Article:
A new survey released yesterday by the Pew Research Center in collaboration with the American Association for the Advancement of Science shows that there’s a huge disconnect between professional scientists and the general public.
You knew that, of course, but the numbers are striking in certain areas.
Like when it comes to scientific consensus on established theories like the Big Bang, evolution, and climate change. Check out what the general public says about whether scientists agree on these issues (which they do) or are divided on them:
More than half of U.S. adults think scientists are divided over the Big Bang. And nearly a third of them think scientists disagree over evolution! This is just misinformation and ignorance. There may be disagreements over the details, but certainly not over the broad concepts.
Back to evolution, though. There’s actually a 33-point gap between the general public (which includes a lot of Creationists) and the scientific community (which takes Creationism as seriously as it deserves):
About two-thirds (65%) of Americans say that “humans and other living things have evolved over time” while 31% say “humans and other living things have existed in their present form since the beginning of time.” Public beliefs about human evolution are similar to when asked in previous Pew Research surveys, including the 2009 poll.
Roughly half of those who say that humans have evolved over time believe that evolution has occurred from natural processes such as natural selection (35% of all adults), while a somewhat smaller share (24% of all adults) believe a supreme being guided the evolution of humans and other living things.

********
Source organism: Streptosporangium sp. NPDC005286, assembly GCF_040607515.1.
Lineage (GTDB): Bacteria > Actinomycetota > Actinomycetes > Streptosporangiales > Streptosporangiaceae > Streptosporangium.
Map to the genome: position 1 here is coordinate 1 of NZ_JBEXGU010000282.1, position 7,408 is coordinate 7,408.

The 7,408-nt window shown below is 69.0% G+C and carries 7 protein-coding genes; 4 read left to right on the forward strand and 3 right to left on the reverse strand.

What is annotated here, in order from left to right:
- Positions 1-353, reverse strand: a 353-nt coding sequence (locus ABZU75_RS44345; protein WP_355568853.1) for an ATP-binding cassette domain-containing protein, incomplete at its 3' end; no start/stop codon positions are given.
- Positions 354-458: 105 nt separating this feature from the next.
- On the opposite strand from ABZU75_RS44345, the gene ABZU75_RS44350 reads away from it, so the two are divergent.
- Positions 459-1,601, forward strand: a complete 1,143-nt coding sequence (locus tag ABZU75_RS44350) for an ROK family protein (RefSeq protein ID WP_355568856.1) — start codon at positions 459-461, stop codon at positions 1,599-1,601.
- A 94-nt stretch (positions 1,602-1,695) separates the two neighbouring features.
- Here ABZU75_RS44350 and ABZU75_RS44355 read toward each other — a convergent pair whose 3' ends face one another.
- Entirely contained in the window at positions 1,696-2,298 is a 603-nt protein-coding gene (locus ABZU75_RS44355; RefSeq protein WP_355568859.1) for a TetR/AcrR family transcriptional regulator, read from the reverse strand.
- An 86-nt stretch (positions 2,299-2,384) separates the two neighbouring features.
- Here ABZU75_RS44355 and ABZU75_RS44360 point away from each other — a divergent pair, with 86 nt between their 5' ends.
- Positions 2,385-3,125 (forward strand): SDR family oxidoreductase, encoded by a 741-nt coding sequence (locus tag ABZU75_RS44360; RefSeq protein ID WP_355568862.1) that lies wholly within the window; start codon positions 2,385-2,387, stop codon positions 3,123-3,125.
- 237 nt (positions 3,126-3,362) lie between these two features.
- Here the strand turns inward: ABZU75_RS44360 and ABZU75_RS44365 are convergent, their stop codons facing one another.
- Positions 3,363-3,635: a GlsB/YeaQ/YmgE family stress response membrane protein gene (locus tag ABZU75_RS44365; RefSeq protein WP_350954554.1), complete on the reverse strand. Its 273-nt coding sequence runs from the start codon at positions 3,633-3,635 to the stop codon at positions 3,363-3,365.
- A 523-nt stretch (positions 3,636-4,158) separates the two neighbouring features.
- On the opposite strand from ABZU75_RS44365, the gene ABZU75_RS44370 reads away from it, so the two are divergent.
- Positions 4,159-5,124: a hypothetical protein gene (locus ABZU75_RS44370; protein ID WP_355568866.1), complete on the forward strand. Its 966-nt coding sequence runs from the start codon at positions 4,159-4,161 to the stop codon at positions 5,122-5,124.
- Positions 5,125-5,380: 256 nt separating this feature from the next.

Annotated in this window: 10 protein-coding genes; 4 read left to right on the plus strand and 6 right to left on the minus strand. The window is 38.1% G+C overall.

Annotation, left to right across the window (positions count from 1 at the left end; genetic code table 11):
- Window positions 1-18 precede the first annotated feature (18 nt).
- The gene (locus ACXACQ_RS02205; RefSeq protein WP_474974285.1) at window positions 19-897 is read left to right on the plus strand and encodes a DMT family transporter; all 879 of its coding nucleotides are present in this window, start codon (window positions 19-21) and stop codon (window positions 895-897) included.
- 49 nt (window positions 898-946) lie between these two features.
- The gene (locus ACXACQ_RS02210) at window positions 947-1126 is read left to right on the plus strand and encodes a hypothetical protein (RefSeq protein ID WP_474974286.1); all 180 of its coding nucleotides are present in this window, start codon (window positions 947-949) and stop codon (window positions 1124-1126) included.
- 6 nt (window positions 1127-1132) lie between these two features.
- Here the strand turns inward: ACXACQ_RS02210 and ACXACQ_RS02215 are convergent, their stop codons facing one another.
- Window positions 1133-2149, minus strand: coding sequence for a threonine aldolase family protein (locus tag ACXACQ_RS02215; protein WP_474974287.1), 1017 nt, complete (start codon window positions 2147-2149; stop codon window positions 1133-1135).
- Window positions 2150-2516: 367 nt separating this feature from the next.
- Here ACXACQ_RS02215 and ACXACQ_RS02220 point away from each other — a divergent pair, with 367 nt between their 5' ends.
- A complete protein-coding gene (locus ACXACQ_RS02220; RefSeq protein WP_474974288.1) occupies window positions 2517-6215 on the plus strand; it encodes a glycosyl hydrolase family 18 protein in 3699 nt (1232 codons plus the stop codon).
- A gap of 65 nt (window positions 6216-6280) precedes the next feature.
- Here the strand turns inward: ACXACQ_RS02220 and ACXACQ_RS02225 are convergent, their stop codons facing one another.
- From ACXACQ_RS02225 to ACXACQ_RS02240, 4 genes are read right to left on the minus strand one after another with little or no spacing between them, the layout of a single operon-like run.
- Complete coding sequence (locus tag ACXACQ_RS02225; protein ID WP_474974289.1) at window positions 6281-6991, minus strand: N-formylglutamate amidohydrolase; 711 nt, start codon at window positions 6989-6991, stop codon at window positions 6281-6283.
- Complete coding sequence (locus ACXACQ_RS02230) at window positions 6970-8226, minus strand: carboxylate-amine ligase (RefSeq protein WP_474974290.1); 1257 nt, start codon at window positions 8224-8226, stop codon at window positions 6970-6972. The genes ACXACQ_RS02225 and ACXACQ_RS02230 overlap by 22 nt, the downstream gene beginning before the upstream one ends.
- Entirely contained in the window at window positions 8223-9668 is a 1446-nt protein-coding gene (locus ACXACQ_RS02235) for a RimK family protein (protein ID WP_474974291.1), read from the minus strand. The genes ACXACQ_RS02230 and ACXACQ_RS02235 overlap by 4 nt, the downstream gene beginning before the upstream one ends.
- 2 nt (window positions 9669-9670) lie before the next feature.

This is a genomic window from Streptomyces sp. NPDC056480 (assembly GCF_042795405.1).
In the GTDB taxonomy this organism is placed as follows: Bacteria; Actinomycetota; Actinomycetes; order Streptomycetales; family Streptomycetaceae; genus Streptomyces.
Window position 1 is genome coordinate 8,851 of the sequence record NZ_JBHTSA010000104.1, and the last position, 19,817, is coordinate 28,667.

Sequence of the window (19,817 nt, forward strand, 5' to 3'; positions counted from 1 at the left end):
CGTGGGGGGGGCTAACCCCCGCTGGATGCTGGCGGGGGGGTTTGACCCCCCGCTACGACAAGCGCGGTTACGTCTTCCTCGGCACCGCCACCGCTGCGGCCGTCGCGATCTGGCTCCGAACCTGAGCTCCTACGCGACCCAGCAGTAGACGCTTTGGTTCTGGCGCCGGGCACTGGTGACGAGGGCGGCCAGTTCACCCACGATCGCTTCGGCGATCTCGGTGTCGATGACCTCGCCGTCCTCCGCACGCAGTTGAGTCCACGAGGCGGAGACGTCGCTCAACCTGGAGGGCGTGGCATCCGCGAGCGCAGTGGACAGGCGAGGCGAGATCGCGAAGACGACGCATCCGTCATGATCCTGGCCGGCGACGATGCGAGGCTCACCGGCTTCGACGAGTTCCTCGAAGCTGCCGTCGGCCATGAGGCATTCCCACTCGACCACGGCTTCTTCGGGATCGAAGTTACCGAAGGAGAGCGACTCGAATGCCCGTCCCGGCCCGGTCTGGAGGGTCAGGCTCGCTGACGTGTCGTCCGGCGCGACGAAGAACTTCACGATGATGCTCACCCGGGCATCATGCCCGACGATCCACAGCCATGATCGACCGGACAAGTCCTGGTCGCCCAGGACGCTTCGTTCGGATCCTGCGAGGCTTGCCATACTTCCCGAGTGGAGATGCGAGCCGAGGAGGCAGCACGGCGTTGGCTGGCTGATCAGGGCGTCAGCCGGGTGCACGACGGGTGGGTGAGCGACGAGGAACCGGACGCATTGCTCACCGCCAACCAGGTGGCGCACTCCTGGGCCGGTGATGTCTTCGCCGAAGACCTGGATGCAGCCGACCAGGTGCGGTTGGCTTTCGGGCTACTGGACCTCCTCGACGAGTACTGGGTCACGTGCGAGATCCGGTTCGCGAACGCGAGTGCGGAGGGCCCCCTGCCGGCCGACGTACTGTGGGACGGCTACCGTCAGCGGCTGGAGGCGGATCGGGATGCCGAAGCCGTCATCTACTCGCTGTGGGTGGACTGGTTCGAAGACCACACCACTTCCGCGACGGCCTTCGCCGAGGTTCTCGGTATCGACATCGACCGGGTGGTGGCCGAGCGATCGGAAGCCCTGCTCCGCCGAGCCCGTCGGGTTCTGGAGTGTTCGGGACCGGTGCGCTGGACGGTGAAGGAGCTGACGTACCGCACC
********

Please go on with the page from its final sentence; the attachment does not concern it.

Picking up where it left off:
The same sort of denial gap — 37% this time — exists with climate change and whether human activity plays a role in it:
But none of that compared to the difference when it came to GMOs:
The biggest disconnect had to do with genetically modified foods, where there was a gap of 51 percentage points. Eighty-eight percent of the scientists said it’s safe to eat such foods, compared with 37 percent of the wider-ranging sample.
It’s disconcerting how much of a disconnect there is between the public perception of scientific ideas and what scientists actually say about them. Who deserves the blame for that? It’s hard to ignore the contributions of church leaders, science-denying politicians, and educators who don’t take these issues seriously. Science should be a universally-admired field, but it’s somehow become the subject of political football. All signs point to those gaps growing even wider.
(Thanks to Dustin for the link)